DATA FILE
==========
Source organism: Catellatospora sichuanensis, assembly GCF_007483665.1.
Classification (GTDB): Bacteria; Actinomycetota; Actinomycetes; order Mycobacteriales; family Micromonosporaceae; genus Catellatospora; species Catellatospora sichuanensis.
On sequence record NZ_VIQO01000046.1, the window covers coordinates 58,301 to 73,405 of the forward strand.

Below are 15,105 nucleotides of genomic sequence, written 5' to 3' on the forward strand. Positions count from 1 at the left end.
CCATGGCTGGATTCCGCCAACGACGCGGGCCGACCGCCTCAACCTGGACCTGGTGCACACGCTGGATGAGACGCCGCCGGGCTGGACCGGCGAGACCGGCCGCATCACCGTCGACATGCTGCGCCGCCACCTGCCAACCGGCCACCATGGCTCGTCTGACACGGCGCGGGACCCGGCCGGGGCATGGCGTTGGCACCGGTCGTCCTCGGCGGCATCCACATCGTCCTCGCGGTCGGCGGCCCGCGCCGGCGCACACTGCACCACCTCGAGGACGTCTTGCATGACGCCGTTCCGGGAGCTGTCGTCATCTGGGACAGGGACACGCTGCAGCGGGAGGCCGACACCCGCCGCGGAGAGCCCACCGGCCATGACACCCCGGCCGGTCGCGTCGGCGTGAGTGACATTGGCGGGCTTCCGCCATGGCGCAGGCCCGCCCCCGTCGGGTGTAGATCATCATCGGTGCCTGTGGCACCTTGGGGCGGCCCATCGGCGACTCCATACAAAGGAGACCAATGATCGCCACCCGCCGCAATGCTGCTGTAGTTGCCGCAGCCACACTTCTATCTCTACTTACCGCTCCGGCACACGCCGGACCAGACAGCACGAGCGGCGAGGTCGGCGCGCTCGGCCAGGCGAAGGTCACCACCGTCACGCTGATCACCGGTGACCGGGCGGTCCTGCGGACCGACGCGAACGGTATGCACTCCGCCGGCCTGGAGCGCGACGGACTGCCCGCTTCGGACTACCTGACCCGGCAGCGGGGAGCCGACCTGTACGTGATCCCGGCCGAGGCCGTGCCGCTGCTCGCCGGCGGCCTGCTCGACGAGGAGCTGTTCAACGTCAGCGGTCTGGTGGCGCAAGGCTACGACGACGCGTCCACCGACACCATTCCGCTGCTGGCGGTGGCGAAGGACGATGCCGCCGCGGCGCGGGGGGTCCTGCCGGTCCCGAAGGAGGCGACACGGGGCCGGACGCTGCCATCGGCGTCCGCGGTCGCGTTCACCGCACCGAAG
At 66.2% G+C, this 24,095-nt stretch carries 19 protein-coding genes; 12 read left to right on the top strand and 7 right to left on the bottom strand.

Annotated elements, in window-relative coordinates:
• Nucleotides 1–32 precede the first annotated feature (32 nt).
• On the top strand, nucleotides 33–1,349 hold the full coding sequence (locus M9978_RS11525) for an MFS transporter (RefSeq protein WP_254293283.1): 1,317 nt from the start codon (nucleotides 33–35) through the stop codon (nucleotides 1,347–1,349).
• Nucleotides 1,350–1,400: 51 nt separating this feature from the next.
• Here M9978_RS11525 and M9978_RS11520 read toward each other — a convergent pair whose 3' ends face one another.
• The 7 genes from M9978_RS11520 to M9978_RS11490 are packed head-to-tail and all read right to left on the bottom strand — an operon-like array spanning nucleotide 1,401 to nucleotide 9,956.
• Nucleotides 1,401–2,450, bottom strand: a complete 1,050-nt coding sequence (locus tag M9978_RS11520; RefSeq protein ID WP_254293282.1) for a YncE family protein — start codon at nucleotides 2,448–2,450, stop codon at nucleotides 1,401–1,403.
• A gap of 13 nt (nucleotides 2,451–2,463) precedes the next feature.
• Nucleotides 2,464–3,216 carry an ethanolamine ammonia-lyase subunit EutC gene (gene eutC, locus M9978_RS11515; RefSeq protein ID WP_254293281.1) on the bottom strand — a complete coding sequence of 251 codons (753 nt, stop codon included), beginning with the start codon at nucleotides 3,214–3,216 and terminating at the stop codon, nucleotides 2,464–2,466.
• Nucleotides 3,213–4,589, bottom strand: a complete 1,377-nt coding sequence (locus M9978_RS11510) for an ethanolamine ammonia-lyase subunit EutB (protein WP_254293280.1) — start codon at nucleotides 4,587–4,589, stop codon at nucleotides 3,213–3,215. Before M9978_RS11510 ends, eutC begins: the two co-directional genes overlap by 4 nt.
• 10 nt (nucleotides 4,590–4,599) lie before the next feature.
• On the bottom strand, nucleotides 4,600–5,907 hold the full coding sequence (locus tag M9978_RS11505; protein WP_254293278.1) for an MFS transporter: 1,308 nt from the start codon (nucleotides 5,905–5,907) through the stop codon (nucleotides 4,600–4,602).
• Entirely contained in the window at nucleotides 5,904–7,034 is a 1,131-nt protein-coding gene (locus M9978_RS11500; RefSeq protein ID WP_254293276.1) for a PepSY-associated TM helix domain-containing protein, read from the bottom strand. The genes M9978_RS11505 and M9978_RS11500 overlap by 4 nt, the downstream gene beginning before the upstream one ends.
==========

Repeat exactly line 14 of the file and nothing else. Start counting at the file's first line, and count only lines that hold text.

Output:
• A gap of 13 nt (nucleotides 2,451–2,463) precedes the next feature.